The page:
A Brief History of Broads Drainage Mills
One thousand years ago, the marshy landscape of the Broads was at its highest level. We know from the Domesday Book that sheep grazed on the nutrient-rich grasses providing the wool that drove Norwich’s wealth and prosperity. Over the ensuing centuries, the land began to sink while the sea level rose. In the mid to late 13th Century, John Oxnead, who was one of the brothers at St. Benet’s Abbey at Holm, began to record the increasing number of severe floods and tidal surges that destroyed life and property across the marshes. In 1287, the North Sea broke through the coast between Winterton and Waxham where the mouth of the River Thurne once discharged its waters. Records of similar flooding that year can be found in Friesland 160 miles to the east. Stories of people, horses and livestock crowding into small boats and into the churches built on higher ground can be found over the following decades.
In 1601, the sea once again broke through the coast at Eccles. Salt water poured into the marshes killing every living plant and animal that depended on freshwater to live. Even worse flooding followed in 1608, affecting a region as widespread as Stalham on the River Ant, Coltishall on the River Bure, Norwich on the River Yare and St. Olaves on the River Waveney. Something had to change; the livelihoods of the local residents depended on the marshes for grazing and the rivers for fishing.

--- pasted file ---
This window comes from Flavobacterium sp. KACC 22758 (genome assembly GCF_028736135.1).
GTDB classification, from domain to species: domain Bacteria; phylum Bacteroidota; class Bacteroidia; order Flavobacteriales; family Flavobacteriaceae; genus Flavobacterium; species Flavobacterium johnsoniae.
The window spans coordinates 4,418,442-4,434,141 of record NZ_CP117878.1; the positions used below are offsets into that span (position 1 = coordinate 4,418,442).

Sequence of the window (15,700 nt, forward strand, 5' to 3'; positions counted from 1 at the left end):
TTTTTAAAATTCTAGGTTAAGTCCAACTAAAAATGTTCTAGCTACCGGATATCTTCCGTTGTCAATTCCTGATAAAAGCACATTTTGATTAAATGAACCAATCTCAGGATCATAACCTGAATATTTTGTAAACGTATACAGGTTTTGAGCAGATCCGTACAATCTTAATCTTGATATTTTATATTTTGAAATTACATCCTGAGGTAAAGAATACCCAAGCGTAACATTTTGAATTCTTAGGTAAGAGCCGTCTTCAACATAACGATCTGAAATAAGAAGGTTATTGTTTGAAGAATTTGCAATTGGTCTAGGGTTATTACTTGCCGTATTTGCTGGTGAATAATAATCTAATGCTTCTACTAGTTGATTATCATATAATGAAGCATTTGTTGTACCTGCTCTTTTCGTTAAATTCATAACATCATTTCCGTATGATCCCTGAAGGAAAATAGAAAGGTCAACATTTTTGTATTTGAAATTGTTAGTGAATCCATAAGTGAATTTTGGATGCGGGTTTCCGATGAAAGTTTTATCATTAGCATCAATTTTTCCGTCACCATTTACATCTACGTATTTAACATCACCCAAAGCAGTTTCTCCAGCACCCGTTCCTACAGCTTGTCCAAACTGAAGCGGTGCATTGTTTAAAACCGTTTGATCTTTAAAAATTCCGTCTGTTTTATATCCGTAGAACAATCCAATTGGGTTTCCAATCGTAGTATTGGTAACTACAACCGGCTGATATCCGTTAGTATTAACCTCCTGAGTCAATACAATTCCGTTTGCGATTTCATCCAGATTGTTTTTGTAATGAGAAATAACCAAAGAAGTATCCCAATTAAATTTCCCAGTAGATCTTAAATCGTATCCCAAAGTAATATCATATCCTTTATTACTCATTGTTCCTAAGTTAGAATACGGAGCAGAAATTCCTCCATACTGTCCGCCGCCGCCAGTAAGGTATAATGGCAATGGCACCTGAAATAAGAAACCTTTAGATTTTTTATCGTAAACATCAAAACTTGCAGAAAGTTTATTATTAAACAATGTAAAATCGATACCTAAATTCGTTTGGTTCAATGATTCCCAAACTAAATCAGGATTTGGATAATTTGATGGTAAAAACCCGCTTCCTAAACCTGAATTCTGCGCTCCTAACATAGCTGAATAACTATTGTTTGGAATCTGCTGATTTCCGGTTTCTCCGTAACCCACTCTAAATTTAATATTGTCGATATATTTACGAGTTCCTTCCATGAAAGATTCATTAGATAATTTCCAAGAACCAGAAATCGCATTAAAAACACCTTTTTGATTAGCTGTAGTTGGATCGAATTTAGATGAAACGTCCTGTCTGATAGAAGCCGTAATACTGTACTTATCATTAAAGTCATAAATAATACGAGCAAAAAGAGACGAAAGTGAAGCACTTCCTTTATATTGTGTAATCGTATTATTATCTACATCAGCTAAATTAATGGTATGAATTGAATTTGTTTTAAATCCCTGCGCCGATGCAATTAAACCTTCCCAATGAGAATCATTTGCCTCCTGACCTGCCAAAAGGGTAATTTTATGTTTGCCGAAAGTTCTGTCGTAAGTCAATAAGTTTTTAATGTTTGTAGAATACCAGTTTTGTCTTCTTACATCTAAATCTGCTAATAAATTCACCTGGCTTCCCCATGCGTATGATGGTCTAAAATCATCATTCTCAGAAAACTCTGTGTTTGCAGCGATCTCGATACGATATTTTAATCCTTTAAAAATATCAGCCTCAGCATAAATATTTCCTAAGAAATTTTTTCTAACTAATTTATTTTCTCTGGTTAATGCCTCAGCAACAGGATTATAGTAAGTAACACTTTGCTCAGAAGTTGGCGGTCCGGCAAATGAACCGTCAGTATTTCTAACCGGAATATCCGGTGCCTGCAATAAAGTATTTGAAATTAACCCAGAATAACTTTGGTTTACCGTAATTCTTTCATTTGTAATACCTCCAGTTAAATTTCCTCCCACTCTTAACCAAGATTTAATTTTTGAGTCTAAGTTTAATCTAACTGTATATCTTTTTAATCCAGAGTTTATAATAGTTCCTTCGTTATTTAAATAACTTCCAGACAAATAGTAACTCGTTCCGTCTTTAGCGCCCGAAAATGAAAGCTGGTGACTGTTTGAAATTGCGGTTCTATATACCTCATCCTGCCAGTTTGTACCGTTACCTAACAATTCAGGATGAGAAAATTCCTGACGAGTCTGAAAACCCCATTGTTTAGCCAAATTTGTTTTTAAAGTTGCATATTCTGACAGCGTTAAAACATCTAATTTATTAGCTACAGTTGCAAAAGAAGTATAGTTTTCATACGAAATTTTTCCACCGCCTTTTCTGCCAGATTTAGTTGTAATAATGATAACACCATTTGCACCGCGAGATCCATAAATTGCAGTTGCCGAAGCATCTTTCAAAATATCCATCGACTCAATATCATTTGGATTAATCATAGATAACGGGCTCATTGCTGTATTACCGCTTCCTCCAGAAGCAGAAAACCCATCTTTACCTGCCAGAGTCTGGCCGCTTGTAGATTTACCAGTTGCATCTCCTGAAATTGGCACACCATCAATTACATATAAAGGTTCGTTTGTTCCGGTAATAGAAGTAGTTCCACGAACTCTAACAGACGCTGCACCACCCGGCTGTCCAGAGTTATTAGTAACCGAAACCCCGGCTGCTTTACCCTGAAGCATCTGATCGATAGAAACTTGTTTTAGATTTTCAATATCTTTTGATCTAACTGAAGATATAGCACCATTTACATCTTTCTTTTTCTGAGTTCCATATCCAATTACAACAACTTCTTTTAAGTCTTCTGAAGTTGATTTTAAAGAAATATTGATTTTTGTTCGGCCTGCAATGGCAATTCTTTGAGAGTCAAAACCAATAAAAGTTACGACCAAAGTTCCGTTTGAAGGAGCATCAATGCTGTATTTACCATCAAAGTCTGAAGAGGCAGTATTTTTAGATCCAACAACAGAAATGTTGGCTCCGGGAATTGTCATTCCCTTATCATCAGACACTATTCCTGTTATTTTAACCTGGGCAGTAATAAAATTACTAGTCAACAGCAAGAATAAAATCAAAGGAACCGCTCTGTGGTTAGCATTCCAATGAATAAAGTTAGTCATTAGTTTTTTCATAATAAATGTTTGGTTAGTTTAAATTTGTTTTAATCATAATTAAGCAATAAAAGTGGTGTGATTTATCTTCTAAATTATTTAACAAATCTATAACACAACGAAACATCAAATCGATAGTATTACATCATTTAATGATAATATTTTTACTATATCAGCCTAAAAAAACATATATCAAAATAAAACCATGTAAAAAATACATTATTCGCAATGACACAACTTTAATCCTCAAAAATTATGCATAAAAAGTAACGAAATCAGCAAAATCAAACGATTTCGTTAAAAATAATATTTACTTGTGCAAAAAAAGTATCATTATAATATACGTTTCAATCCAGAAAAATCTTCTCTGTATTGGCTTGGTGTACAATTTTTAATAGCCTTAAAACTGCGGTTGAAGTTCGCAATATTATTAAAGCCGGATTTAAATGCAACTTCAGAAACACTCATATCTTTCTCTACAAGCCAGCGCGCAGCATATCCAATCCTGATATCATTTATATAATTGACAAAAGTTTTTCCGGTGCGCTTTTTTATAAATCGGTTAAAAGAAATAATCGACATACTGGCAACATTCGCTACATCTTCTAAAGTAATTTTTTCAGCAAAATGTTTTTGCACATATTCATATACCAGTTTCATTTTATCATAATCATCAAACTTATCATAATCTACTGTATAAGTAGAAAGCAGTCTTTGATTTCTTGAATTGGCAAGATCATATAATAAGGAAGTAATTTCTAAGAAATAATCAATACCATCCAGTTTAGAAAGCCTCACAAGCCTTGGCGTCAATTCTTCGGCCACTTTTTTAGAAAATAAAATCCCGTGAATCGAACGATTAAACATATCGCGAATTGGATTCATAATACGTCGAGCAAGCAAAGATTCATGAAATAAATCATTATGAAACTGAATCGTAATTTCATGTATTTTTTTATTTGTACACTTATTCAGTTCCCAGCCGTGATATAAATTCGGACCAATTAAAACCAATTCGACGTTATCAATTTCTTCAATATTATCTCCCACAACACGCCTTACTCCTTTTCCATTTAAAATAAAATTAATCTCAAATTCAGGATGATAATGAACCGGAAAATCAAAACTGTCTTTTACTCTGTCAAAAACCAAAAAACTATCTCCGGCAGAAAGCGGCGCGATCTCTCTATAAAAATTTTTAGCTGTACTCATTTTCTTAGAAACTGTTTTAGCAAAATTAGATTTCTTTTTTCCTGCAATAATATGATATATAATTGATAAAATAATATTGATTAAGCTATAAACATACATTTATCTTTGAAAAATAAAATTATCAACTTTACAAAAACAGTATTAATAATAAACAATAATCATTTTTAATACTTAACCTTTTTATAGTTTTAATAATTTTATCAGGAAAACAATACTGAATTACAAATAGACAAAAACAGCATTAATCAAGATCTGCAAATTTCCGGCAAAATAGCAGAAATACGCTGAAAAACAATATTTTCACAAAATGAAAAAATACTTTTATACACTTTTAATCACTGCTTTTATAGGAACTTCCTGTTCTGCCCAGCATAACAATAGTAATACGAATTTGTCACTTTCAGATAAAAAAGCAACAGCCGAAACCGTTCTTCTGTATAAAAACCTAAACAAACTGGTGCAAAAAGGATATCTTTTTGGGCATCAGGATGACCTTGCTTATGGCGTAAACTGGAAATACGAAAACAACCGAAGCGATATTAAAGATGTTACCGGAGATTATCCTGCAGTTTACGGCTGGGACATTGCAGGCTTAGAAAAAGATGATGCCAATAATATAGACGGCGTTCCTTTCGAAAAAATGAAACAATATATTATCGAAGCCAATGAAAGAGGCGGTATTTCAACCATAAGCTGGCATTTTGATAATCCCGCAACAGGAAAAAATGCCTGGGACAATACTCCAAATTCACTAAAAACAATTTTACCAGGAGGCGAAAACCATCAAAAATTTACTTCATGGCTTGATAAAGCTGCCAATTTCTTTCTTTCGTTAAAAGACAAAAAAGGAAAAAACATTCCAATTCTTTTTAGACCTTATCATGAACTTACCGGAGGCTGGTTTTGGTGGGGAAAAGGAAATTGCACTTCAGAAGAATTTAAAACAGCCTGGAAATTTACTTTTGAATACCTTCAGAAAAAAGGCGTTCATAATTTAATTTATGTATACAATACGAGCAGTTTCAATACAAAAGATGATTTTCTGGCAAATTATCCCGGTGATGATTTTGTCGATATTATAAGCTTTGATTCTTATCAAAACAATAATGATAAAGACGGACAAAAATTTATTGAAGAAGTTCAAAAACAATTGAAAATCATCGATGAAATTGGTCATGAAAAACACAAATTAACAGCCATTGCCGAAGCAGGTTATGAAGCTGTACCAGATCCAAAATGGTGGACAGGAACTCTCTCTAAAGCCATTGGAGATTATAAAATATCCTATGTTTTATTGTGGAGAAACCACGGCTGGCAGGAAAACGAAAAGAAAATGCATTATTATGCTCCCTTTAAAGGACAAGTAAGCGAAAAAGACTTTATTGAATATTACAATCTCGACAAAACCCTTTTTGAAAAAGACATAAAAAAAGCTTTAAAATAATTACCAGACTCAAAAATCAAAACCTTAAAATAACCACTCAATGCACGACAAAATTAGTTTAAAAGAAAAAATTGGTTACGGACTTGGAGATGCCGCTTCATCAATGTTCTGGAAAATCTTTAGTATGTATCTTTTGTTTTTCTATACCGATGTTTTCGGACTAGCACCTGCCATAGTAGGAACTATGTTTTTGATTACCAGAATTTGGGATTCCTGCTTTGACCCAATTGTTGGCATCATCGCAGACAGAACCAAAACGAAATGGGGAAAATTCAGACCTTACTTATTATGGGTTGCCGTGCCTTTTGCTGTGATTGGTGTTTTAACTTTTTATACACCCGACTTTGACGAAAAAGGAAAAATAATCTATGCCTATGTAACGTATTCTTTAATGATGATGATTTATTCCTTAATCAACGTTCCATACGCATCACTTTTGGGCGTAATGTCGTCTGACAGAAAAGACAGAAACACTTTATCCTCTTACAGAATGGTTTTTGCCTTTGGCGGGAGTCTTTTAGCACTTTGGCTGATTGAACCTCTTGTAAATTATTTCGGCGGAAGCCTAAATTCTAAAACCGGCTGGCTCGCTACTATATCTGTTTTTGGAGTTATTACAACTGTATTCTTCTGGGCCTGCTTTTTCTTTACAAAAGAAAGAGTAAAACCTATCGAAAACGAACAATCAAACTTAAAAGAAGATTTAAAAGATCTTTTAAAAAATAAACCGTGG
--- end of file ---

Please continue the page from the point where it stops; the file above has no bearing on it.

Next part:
A Solution for Drainage
An act of Parliament was passed in 1610 during the Reign of King James I to help deal with the aftermath of the “rage of the sea” across the Broads. It sought to improve the riverbanks and other defences of the Broads rivers. In 1625, the Sea Breach Commission began looking for a long term solution to mitigate the continued threat of the sea intruding into the marshes. Many ideas were proposed including raising the height of causeways, rebuilding the dunes along the shore and even adding in sluices under the bridges as a policy of managed retreat. One proposal from a Mr. Briggs, a Reader of Mathematics at Oxford, proposed pumping water out of the marshes into the Thurne by means of “wyndmills or horsemills.”
Wind powered pumps were already in use in the Cambridgeshire fens by the end of the 16th Century and would soon be employed to keep water off the Marshes in Norfolk and Suffolk. By the end of the 18th century several windmills could be found dotted across the landscape, with 15 shown on William Faden’s map from 1798.
Some of the earliest mills were rickety wooden structures with cloth sails or small huts with horses turning around a capstan, both would move a simple paddle wheel which could lift water over the recently embanked river walls and out to sea. Over the course of a few decades, wooden structures were replaced by more substantial brick towers with the earliest surviving mill being Oby which was originally constructed in 1753.